The beat goes on. Yesterday, we noted the prevailing racism in America (in spite of protests to the contrary). Those of us who feel the shame and disgust of racism evidently annoy the others among us who still believe "those people" are different, don't quite belong here, and/or are taking more than contributing. Donald Sterling is quite run-of-the-mill and, you might say, wrongly punished for being "realistic."
It ain't over until it's over. It ain't over until we agree it's here, it's nasty, and it's not going away until we make the changes that have never been made.
...As a longtime basketball fan who tried out for my segregated high-school team at a time when it was acceptable, in polite society, to talk about people like me in the way Donald Sterling did, my problem is that the punishment is related only to his recent verbal nastiness and not to his past, long-term behavior....
... While there is more than one national conversation about race going on almost every day, nothing is really happening, as far as I can determine, that really has a chance of getting at what this country does about race on a consistent basis. In recent months, the dialogue has been carried out on a variety of fronts. But it rarely goes to the heart of one of our basic problems. We have moved from the standard of equality and justice to a more amorphous new phrase in the lexicon: diversity and inclusion. And that allows a fair amount of wiggle room for those who are not committed to the ideal of a truly post-racial society. (And make no mistake: we are not there yet.) ...CharlayneHunter-Gault,NewYorker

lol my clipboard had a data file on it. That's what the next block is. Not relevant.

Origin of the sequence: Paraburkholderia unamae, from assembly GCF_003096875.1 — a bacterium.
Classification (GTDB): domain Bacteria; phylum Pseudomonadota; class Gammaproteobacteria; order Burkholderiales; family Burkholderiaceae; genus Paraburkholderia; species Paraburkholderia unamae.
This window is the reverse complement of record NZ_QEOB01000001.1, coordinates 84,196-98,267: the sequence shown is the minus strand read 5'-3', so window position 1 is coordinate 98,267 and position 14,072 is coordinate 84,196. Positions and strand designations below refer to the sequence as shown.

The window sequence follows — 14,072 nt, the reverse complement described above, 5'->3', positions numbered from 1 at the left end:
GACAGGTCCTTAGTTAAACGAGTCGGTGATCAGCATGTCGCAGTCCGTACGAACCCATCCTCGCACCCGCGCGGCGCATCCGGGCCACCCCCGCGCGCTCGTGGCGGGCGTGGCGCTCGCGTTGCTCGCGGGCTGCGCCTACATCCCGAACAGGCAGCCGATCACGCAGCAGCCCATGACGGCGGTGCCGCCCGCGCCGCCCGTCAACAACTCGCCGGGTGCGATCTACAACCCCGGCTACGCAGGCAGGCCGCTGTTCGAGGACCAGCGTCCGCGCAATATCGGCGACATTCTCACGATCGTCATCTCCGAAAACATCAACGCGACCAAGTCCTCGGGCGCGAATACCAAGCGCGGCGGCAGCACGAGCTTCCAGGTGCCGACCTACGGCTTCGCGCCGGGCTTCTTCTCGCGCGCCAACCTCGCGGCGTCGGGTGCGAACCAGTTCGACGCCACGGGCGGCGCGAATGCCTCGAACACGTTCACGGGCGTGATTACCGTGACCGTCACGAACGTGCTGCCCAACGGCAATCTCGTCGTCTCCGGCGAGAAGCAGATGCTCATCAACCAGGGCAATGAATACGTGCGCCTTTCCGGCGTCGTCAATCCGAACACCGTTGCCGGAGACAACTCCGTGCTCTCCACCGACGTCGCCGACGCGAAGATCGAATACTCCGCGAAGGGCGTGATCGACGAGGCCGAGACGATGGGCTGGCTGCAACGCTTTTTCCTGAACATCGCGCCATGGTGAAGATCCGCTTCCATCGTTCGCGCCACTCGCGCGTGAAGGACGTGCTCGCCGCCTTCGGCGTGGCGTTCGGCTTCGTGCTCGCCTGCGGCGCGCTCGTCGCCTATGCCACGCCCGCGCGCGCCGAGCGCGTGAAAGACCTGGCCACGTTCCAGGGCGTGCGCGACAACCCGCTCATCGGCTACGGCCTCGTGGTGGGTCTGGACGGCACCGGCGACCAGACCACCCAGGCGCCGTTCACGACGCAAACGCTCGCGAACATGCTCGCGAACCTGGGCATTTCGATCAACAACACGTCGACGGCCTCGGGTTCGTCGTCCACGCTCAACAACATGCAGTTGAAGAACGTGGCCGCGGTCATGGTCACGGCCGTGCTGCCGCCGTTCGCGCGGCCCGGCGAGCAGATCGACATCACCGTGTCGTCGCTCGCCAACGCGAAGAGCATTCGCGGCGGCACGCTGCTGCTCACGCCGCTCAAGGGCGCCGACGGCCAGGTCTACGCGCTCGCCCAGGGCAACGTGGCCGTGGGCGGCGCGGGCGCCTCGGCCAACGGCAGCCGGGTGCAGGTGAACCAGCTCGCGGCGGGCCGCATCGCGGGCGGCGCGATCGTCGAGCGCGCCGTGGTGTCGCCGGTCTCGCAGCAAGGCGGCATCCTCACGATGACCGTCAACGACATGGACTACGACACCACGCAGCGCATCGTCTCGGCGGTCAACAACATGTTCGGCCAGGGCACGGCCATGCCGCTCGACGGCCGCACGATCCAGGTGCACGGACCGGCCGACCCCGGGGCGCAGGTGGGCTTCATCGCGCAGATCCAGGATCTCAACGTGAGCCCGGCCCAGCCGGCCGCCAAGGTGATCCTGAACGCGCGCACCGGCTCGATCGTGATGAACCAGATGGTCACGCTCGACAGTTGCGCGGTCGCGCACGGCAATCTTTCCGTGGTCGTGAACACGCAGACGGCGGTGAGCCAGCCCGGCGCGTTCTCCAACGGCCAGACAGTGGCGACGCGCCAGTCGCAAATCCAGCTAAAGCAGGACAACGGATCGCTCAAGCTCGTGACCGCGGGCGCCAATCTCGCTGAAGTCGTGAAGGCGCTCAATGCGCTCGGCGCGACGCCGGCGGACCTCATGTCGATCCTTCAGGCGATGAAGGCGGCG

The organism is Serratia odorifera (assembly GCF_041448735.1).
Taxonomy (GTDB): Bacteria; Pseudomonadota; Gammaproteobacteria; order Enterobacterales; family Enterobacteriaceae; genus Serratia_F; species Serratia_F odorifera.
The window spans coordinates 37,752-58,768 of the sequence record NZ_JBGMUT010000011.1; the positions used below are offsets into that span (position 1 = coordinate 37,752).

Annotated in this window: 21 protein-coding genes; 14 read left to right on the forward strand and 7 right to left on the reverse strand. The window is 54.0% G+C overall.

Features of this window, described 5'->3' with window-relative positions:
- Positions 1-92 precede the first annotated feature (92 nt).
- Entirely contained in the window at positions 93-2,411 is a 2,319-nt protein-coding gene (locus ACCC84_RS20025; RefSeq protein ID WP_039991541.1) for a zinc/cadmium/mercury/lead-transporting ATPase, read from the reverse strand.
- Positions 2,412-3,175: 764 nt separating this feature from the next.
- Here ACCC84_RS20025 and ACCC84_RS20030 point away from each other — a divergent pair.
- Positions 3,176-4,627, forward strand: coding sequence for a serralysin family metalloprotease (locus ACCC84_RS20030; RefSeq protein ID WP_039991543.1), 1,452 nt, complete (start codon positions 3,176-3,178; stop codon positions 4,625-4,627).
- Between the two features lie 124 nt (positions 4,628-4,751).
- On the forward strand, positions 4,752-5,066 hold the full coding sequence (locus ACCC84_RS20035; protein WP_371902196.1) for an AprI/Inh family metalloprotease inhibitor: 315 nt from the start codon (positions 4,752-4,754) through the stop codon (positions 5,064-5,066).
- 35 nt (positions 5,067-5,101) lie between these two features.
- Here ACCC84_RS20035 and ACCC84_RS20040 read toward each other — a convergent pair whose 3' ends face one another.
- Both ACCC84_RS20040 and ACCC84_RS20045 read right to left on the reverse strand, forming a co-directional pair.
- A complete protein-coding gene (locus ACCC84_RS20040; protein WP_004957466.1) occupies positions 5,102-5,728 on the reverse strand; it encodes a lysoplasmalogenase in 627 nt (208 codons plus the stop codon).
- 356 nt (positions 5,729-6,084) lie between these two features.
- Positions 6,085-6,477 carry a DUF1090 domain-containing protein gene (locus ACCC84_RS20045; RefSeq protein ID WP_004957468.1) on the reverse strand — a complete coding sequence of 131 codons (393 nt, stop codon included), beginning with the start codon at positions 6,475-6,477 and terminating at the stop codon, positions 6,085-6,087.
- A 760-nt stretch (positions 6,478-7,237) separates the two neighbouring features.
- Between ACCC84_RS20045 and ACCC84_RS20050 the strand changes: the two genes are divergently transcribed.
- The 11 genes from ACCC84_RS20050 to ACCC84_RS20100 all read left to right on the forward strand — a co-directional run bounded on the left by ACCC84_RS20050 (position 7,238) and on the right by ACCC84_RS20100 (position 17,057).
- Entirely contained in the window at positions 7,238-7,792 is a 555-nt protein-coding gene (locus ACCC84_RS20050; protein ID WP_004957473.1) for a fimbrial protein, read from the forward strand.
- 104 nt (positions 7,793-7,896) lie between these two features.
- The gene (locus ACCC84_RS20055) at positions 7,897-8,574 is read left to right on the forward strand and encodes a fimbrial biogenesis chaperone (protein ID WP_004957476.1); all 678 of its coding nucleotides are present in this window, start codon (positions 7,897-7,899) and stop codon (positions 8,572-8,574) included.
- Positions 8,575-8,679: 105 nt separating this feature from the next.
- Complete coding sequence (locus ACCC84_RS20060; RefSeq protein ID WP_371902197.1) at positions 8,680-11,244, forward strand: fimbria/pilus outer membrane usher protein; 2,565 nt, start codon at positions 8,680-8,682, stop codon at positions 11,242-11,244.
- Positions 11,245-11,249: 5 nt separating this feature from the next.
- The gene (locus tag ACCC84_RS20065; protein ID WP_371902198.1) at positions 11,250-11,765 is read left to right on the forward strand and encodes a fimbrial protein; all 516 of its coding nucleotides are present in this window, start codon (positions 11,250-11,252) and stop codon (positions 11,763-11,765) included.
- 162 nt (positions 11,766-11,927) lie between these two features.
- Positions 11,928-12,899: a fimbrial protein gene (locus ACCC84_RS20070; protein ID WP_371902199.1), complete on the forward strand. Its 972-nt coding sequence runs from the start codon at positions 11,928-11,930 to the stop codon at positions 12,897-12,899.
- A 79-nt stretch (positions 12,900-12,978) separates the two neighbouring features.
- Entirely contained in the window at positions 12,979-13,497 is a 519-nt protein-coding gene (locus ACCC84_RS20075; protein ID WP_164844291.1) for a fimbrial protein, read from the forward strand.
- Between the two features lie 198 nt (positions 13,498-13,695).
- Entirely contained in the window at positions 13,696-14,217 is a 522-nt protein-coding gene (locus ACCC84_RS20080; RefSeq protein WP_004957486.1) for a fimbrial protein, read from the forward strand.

You still think the concerns and confusions about racism are overblown? Check out the comment section following Hunter-Gault's column.
Hunter-Gault ends by making this point and asking the most important question:
... Having people think before they speak is only a partial victory if racism just perpetuates itself in silence. Instead, the incident points to the need for fundamental change in how we think and act. So the big question remains: How to make that happen?
I'm thinking we've forgotten the concept of putting others before ourselves. For a nation and a culture that's proudly narcissistic, self-denial must look like a kind of madness. "I can shout fire in a crowded theatre if I want. And if people get trampled while they're running out, well, that's their problem" has been the prevailing concept of freedom and personal integrity for the past thirty-forty years.
Racism isn't going away until we accept that if we don't let go of our demand for absolute personal freedom -- including the freedom to cling to beliefs and habits that damage others -- we deny everyone else full freedom and a healthy community.